The letter adds that ICBC will not be in a position to begin any further analysis on splitting the province into separate rates for rural and urban areas, or applying premium rates by postal codes (two suggestions Repen had for reconfiguring the system, as opposed to the currently-proposed adjustment of territorial rates over the next 10 years).

An assistant from Donaldson’s office confirmed his position was in line with Eby’s above email.

ICBC has previously told The Interior News that significant changes coming to how it calculates insurance rates this September will result in two-thirds of drivers across the province paying less than they are today.

“While it’s true that where you live is one of the factors we consider when calculating your premium, it is not the most significant factor – how little or how much you pay in our new model will be based more heavily on your years of driving experience and crash history,” said Joanna Linsangan, spokesperson for ICBC, in an email.

“While we have no immediate plans to re-examine the boundaries for our existing rating territories, we have made adjustments to the territory factor in response to the changes in population and infrastructure. Starting September of this year, Telkwa residents will see a decrease of 3.5 per cent to their territory factor and the decreases will continue over 10 years totalling approximately 30 per cent.”

Repen said that while he is prepared to keep fighting for more data, he had hoped that the trends from the data he and others had already requested would inspire change.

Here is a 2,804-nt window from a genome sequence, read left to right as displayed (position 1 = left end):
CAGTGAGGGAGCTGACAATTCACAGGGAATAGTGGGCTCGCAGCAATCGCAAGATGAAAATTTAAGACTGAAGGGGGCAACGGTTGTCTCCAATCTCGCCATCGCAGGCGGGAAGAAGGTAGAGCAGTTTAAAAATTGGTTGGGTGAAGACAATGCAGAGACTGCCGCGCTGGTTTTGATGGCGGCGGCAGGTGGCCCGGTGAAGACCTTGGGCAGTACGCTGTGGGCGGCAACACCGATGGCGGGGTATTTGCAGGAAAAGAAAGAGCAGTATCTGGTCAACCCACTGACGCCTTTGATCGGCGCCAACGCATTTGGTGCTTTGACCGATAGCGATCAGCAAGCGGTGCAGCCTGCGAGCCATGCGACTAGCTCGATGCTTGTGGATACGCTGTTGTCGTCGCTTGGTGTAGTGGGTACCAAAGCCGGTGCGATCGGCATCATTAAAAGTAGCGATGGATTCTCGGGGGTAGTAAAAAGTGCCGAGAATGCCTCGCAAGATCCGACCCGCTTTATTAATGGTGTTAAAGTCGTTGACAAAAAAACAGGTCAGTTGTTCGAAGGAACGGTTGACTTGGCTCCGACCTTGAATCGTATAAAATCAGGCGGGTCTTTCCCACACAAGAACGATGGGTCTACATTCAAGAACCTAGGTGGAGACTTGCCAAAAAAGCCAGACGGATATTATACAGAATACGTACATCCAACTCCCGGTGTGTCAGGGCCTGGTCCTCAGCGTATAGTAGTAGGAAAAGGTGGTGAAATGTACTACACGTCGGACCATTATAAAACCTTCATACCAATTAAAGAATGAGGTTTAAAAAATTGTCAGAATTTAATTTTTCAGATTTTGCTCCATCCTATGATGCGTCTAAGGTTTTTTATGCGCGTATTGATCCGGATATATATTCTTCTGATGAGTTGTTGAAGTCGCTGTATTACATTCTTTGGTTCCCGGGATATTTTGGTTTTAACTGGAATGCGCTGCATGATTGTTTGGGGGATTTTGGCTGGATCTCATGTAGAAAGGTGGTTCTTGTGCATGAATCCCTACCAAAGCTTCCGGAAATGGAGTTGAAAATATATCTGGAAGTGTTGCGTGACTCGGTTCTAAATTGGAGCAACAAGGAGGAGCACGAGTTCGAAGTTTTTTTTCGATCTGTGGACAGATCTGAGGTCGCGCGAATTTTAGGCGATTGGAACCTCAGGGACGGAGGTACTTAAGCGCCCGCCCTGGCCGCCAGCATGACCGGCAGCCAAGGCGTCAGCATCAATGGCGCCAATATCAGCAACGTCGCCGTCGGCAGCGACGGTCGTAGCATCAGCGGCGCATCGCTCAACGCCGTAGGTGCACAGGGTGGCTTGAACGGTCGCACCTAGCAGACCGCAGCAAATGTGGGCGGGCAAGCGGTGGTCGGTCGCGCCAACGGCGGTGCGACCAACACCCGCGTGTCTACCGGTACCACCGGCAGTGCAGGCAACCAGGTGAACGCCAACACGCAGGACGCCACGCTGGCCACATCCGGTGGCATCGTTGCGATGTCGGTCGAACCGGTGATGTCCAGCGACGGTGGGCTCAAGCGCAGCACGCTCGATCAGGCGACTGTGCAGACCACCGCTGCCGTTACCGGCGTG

“I don’t really think that Attorney General Eby or Minister Donaldson really knew that this was going on until we brought it forward and now I think their challenge is ICBC doing this massive other review and revamp of how they’re going to charge premiums and this is another thing that’s landed on [their] plate.”



trevor.hewitt@interior-news.com

Like us on Facebook and follow us on Twitter

Get local stories you won't find anywhere else right to your inbox.
Sign up here

Just Posted

Sexual offender Taylor Dueck has pleaded guilty to another charge after previously serving a three years and seven months in prison.
Sex offender with violent history pleads guilty to another charge

Taylor Dueck of Abbotsford/Mission was the subject of prior police warnings

Keith Carlson, chair and director of the Peace and Reconciliation Centre at Univeristy of the Fraser Valley.
UFV hosts online session about interpersonal violence

Peace and Reconciliation Centre in Abbotsford holds discussion on Thursday, Jan. 21

Singletree Winery in Abbotsford has opened two domes where customers can enjoy wine tastings and local goodies. (Photo by Megan Ashley Creative)
Abbotsford winery first in Fraser Valley to open wine-tasting domes

Singletree Winery offers two themed transparent enclosures

Two vehicle incidents eastbound on the Trans Canada Highway have been reported in Langley. (Google photo)
TRAFFIC: Two separate vehicle crashes on Highway 1 in Langley, one person taken to hospital